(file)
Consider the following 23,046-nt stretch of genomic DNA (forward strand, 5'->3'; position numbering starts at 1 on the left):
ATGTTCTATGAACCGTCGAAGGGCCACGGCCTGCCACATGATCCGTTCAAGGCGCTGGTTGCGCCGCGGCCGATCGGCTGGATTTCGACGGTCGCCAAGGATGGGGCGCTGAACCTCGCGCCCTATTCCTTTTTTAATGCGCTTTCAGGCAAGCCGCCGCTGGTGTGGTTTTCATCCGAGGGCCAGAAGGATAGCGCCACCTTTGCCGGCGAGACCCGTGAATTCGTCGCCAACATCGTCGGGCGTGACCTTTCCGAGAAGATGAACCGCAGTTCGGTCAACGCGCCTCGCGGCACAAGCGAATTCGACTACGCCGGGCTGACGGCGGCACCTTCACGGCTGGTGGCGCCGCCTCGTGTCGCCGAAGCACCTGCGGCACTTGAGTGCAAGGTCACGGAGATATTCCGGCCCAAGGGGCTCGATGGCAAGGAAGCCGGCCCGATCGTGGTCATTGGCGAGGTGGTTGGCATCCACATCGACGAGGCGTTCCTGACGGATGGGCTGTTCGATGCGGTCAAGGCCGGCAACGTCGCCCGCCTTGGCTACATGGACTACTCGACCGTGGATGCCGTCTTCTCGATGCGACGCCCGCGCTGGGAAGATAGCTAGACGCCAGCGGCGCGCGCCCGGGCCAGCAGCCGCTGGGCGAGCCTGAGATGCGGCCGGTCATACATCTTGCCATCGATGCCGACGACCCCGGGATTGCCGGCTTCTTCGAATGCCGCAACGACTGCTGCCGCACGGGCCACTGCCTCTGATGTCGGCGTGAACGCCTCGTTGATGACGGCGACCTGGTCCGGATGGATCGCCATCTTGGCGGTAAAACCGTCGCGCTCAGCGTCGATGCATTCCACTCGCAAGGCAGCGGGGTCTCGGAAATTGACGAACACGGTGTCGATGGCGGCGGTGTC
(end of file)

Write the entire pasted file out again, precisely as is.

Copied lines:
Consider the following 23,046-nt stretch of genomic DNA (forward strand, 5'->3'; position numbering starts at 1 on the left):
ATGTTCTATGAACCGTCGAAGGGCCACGGCCTGCCACATGATCCGTTCAAGGCGCTGGTTGCGCCGCGGCCGATCGGCTGGATTTCGACGGTCGCCAAGGATGGGGCGCTGAACCTCGCGCCCTATTCCTTTTTTAATGCGCTTTCAGGCAAGCCGCCGCTGGTGTGGTTTTCATCCGAGGGCCAGAAGGATAGCGCCACCTTTGCCGGCGAGACCCGTGAATTCGTCGCCAACATCGTCGGGCGTGACCTTTCCGAGAAGATGAACCGCAGTTCGGTCAACGCGCCTCGCGGCACAAGCGAATTCGACTACGCCGGGCTGACGGCGGCACCTTCACGGCTGGTGGCGCCGCCTCGTGTCGCCGAAGCACCTGCGGCACTTGAGTGCAAGGTCACGGAGATATTCCGGCCCAAGGGGCTCGATGGCAAGGAAGCCGGCCCGATCGTGGTCATTGGCGAGGTGGTTGGCATCCACATCGACGAGGCGTTCCTGACGGATGGGCTGTTCGATGCGGTCAAGGCCGGCAACGTCGCCCGCCTTGGCTACATGGACTACTCGACCGTGGATGCCGTCTTCTCGATGCGACGCCCGCGCTGGGAAGATAGCTAGACGCCAGCGGCGCGCGCCCGGGCCAGCAGCCGCTGGGCGAGCCTGAGATGCGGCCGGTCATACATCTTGCCATCGATGCCGACGACCCCGGGATTGCCGGCTTCTTCGAATGCCGCAACGACTGCTGCCGCACGGGCCACTGCCTCTGATGTCGGCGTGAACGCCTCGTTGATGACGGCGACCTGGTCCGGATGGATCGCCATCTTGGCGGTAAAACCGTCGCGCTCAGCGTCGATGCATTCCACTCGCAAGGCAGCGGGGTCTCGGAAATTGACGAACACGGTGTCGATGGCGGCGGTGTC